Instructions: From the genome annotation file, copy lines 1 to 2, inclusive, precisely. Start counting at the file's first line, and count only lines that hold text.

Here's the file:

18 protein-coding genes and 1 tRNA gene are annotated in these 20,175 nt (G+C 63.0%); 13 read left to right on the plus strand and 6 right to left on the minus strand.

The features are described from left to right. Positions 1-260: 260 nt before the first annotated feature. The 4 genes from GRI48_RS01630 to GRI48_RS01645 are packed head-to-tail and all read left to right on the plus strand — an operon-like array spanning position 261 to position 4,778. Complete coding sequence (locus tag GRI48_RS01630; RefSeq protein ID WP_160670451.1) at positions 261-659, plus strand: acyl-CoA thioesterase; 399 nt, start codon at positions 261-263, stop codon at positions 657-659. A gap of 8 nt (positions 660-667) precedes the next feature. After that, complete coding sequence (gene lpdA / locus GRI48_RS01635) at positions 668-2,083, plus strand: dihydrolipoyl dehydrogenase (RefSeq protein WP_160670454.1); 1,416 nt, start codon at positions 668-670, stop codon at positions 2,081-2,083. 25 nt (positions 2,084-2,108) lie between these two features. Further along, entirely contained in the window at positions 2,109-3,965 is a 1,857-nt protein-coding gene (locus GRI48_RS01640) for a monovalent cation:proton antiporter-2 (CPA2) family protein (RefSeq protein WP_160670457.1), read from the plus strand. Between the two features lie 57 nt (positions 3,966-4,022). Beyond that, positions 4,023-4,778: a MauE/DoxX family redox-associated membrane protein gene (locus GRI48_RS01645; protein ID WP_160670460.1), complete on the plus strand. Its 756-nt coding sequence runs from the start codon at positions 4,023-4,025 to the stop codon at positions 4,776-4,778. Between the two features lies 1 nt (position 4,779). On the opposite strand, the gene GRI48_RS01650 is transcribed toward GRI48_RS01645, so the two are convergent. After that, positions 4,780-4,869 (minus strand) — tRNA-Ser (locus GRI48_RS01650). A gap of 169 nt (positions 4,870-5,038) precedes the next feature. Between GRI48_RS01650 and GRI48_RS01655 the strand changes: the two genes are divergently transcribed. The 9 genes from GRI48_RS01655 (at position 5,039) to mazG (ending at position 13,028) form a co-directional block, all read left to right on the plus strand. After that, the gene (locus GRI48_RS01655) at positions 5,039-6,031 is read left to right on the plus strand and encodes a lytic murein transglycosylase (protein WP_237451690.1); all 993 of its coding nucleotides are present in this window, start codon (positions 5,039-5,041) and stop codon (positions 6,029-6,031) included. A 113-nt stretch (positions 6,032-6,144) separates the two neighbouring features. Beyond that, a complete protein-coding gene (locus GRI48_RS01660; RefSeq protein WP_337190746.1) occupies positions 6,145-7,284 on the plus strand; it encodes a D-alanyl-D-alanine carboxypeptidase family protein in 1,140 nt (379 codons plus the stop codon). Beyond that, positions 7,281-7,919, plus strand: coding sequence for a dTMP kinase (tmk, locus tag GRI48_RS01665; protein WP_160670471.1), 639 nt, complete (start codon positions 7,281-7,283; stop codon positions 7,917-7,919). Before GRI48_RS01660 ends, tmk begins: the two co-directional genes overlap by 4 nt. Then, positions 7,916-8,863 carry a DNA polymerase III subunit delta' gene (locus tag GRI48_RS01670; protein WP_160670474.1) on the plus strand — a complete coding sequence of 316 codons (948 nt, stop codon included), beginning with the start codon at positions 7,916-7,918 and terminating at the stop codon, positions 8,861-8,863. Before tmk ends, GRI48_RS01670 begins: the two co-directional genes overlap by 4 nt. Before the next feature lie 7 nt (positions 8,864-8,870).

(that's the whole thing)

18 protein-coding genes and 1 tRNA gene are annotated in these 20,175 nt (G+C 63.0%); 13 read left to right on the plus strand and 6 right to left on the minus strand.

The features are described from left to right. Positions 1-260: 260 nt before the first annotated feature. The 4 genes from GRI48_RS01630 to GRI48_RS01645 are packed head-to-tail and all read left to right on the plus strand — an operon-like array spanning position 261 to position 4,778. Complete coding sequence (locus tag GRI48_RS01630; RefSeq protein ID WP_160670451.1) at positions 261-659, plus strand: acyl-CoA thioesterase; 399 nt, start codon at positions 261-263, stop codon at positions 657-659. A gap of 8 nt (positions 660-667) precedes the next feature. After that, complete coding sequence (gene lpdA / locus GRI48_RS01635) at positions 668-2,083, plus strand: dihydrolipoyl dehydrogenase (RefSeq protein WP_160670454.1); 1,416 nt, start codon at positions 668-670, stop codon at positions 2,081-2,083. 25 nt (positions 2,084-2,108) lie between these two features. Further along, entirely contained in the window at positions 2,109-3,965 is a 1,857-nt protein-coding gene (locus GRI48_RS01640) for a monovalent cation:proton antiporter-2 (CPA2) family protein (RefSeq protein WP_160670457.1), read from the plus strand. Between the two features lie 57 nt (positions 3,966-4,022). Beyond that, positions 4,023-4,778: a MauE/DoxX family redox-associated membrane protein gene (locus GRI48_RS01645; protein ID WP_160670460.1), complete on the plus strand. Its 756-nt coding sequence runs from the start codon at positions 4,023-4,025 to the stop codon at positions 4,776-4,778. Between the two features lies 1 nt (position 4,779). On the opposite strand, the gene GRI48_RS01650 is transcribed toward GRI48_RS01645, so the two are convergent. After that, positions 4,780-4,869 (minus strand) — tRNA-Ser (locus GRI48_RS01650). A gap of 169 nt (positions 4,870-5,038) precedes the next feature. Between GRI48_RS01650 and GRI48_RS01655 the strand changes: the two genes are divergently transcribed. The 9 genes from GRI48_RS01655 (at position 5,039) to mazG (ending at position 13,028) form a co-directional block, all read left to right on the plus strand. After that, the gene (locus GRI48_RS01655) at positions 5,039-6,031 is read left to right on the plus strand and encodes a lytic murein transglycosylase (protein WP_237451690.1); all 993 of its coding nucleotides are present in this window, start codon (positions 5,039-5,041) and stop codon (positions 6,029-6,031) included. A 113-nt stretch (positions 6,032-6,144) separates the two neighbouring features. Beyond that, a complete protein-coding gene (locus GRI48_RS01660; RefSeq protein WP_337190746.1) occupies positions 6,145-7,284 on the plus strand; it encodes a D-alanyl-D-alanine carboxypeptidase family protein in 1,140 nt (379 codons plus the stop codon). Beyond that, positions 7,281-7,919, plus strand: coding sequence for a dTMP kinase (tmk, locus tag GRI48_RS01665; protein WP_160670471.1), 639 nt, complete (start codon positions 7,281-7,283; stop codon positions 7,917-7,919). Before GRI48_RS01660 ends, tmk begins: the two co-directional genes overlap by 4 nt. Then, positions 7,916-8,863 carry a DNA polymerase III subunit delta' gene (locus tag GRI48_RS01670; protein WP_160670474.1) on the plus strand — a complete coding sequence of 316 codons (948 nt, stop codon included), beginning with the start codon at positions 7,916-7,918 and terminating at the stop codon, positions 8,861-8,863. Before tmk ends, GRI48_RS01670 begins: the two co-directional genes overlap by 4 nt. Before the next feature lie 7 nt (positions 8,864-8,870).